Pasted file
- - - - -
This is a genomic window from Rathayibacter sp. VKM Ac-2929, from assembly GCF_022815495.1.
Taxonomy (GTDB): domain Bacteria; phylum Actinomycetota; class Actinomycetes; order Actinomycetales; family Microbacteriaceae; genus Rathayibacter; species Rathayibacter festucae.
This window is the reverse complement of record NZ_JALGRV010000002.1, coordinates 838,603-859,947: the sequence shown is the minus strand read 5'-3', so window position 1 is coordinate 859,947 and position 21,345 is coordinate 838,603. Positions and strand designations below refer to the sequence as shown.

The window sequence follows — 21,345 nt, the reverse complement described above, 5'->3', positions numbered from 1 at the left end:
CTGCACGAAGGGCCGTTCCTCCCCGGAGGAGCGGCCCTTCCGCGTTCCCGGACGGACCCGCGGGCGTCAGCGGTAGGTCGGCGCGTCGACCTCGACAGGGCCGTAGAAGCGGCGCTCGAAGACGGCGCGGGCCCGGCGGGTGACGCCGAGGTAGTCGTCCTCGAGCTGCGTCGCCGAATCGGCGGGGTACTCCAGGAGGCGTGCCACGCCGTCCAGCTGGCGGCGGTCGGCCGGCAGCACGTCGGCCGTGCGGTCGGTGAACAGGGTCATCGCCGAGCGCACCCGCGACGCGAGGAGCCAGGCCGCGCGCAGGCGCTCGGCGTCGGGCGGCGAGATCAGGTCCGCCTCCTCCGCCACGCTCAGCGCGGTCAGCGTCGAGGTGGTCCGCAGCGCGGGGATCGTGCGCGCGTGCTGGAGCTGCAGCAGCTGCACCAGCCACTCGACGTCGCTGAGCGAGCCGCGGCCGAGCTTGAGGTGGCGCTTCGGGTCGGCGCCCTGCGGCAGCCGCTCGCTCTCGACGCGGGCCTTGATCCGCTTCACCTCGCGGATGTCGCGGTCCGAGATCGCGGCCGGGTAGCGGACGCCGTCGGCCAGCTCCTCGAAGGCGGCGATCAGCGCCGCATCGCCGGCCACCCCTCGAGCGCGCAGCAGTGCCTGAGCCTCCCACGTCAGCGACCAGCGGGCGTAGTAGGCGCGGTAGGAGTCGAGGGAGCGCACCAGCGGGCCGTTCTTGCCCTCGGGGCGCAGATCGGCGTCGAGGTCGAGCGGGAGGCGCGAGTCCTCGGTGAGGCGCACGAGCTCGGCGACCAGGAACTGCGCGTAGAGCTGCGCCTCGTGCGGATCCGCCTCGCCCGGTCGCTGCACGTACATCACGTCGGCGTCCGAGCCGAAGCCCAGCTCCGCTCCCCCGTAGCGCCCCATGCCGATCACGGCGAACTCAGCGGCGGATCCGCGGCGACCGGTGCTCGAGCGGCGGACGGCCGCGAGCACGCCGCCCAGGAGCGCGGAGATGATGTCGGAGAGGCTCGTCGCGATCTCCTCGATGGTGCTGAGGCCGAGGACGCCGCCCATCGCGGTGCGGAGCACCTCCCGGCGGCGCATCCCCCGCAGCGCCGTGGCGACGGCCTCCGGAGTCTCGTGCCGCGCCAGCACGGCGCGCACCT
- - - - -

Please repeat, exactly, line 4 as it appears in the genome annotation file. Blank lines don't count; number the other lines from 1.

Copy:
The window sequence follows — 21,345 nt, the reverse complement described above, 5'->3', positions numbered from 1 at the left end: